Euphorbias of Madagascar (2019)

By Bob Williams (May 2019)

PhotoThe HSCSS plant sale on April 14 was a huge success. It looked like everyone who attended walked away with a smile on their face. When looking at the quality of the plants for sale – combined with the price – this was a once-in-a-lifetime event. You could tell that Tom Degnan, who supplied most of the plants, takes a great deal of pride in his collection, and his plants reflected it.

Before the sale, my wife, Marge, Pam Schnebelen and I were looking at the Euphorbia hedyotoides on the front table. It was a good-looking plant. As we were commenting on it, Marge said, “This plant is in bloom.” We took a closer look, and the plant was in full bloom with some of the smallest yellow flowers you ever saw. I thought an article would be a good idea, and Pam suggested talking about the euphorbias of Madagascar. This article ties in with last month’s article on the spiny forest of southern Madagascar and our upcoming show, where there are categories for euphorbias of Madagascar.

As part of the documentation for the show, Pam created a list of 170-plus species of Euphorbia that are endemic to Madagascar. It took a considerable amount of time and true dedication to assemble this list, because in my research, I could not find an article that had a listing of this type.

The International Euphorbia Society ( referenced a project being undertaken to document the 5,000 species of Euphorbia. That project is the Euphorbia Planetary Biodiversity Inventory Project at For Madagascar plants, its website directed me to the Tree of Life Knowledge Information Network or TOLKIN, where a “distribution” search for euphorbias found in Madagascar (ttps:// returned 226 pages. Most of the species names were first given in the 1800s and are no longer used.

PhotoThe TOLKIN website is very interesting. It tells you who gave a species its name and the date. It may have some pictures of the species in habitat and points you to articles written about that particular species.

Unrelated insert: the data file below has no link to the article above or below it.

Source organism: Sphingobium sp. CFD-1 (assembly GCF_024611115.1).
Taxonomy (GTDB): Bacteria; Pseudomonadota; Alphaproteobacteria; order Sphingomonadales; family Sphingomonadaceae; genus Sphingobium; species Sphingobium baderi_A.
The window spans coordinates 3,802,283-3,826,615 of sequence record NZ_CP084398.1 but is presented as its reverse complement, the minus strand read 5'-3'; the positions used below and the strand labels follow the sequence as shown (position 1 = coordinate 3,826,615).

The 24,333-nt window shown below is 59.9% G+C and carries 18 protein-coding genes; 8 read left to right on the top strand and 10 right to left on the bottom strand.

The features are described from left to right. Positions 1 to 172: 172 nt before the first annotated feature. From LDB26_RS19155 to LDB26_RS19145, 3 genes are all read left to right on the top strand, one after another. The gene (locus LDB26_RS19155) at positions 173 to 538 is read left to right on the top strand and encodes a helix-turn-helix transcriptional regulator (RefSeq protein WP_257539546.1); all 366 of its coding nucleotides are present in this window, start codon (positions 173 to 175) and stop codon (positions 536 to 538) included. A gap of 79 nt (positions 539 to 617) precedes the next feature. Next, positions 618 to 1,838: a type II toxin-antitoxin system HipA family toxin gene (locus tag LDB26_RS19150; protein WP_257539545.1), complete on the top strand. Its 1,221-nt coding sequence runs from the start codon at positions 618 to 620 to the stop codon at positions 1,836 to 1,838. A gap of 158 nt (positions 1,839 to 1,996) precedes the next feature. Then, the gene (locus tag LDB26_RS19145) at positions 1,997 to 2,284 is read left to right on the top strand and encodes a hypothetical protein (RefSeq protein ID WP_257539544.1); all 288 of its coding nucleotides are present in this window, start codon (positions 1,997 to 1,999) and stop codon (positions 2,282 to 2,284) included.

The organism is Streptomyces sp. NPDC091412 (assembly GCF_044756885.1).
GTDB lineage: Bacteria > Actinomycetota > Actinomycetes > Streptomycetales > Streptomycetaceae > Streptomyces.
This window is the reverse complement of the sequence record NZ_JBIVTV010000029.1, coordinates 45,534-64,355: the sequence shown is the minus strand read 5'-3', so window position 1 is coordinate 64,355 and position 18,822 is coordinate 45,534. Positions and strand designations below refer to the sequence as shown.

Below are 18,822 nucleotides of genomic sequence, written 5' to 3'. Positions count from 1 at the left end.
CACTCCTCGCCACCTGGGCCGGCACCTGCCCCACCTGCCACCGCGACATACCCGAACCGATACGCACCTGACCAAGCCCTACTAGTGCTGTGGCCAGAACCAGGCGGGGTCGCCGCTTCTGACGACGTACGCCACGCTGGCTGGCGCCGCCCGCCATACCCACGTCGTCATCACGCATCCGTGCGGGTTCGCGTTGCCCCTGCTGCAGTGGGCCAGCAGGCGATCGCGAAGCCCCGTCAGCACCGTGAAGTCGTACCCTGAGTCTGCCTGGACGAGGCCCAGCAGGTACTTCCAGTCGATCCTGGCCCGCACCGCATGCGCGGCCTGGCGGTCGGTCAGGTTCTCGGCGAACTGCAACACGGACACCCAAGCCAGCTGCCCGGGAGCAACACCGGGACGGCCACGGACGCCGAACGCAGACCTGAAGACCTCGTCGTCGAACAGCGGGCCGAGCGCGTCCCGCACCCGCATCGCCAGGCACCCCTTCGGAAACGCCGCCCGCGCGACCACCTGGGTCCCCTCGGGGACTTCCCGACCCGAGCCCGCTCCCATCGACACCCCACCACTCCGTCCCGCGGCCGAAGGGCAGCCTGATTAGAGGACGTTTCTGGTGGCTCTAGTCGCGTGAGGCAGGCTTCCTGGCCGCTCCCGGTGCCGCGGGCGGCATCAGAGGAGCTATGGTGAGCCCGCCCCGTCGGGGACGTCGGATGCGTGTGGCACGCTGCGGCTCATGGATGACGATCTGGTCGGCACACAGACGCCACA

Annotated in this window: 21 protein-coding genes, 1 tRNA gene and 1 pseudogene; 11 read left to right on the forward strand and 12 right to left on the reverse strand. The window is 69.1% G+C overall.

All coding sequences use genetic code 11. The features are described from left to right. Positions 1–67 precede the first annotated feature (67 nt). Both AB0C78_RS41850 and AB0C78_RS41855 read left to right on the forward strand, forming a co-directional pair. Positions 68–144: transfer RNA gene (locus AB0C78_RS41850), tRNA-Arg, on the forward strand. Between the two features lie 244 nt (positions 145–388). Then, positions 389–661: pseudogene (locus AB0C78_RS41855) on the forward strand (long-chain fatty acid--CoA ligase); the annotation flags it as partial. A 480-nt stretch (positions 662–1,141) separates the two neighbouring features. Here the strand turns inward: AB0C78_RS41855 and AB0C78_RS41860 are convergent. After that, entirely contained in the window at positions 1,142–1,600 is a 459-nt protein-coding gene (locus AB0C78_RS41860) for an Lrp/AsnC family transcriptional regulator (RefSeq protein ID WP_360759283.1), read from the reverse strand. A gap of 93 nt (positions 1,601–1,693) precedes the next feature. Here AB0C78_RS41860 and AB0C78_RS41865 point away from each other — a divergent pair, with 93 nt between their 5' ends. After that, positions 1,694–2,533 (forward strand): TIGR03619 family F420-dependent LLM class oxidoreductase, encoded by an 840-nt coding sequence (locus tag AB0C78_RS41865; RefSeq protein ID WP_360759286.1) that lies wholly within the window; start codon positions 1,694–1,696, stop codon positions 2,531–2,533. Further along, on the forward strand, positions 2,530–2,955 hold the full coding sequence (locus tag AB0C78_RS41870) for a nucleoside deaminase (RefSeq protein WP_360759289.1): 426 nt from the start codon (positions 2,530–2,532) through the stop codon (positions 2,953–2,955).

Looking at the list, Euphorbia milli – one of the most common of all euphorbias found in garden centers – is endemic to Madagascar. Most know this plant by its common name, crown of thorns. In looking around my house, I was surprised to find quite a few euphorbias from Madagascar, including E. guillauminiana, E. cylindrifolia, E. decaryi, E. tirucalli, E. leucodendron, E. viguieri and E. iharanae. Some additional species are E. ambovombensis, E. capsaintemariensis, E. fiherenensis, E. francoisii, E. hedyotoides and E. pachypodioides. The physical characteristics of these euphorbias are as diverse as you can get.

The plants are not confined to the “Thorn Forest” of southern Madagascar. E. iharanae is found growing in rocky coastal regions of northeast Madagascar near the town of Iharanae and a river of the same name. The small, shrublike species, like E. ambovombensis, E. capsaintemariensis, E. cylindrifolia, E. decaryi, E. fiherenensis and E. francoisii, are found in the Thorn Forest. E. pachypodioides is only found in an 8-square-kilometer area of northern Madagascar. Euphorbia viguieri is also found in the northern half of the country. The environmental diversity described in my March article on Didiereaceae has created a diverse population of Euphorbia species that grow in the desert areas in the south to semitropical regions in the north.

PhotoThe plant on which I want to focus is Euphorbia hedyotoides. This plant is found in southwestern Madagascar in the Thorn Forest. It grows in subtropical and tropical dry forest regions. This plant was first described by N. E. Brown in 1911. In habitat, it grows in a shrublike form and can grow up to 8 feet tall with a canopy up to 6 feet in diameter.

Research on E. hedyotoides indicated neither the trunk nor the branches get very thick. Over time, the caudex can reach up to a foot in diameter. The caudex itself is not so much like a bulb, but more a grouping of larger, twisted, intertwined roots. This makes the plant a favorite among succulent bonsai enthusiasts.

In habitat, this is an evergreen plant that keeps its leaves all year long. The leaves are long and on the thin side. The small flowers can be either yellow or red. As with any euphorbia, beware of the sap. Take precautions when pruning. Wear gloves and glasses.

E. hedyotoides should be grown in well-draining soil. It can tolerate full sun, but can be grown in bright shade. The information I found says to moderately water the plant during the summer. Let the soil dry some before each watering. During the winter, it should be kept in a warmer area and lightly watered. This plant is not winter-hardy, but it is deer-resistant. This is a real plus in my neighborhood.

E. hedyotoides can be propagated by seed, stem cuttings or root cuttings. With some searching on the Web, it can be found for sale at a reasonable price for a small plant. In the wild, this plant is endangered due to habitat loss.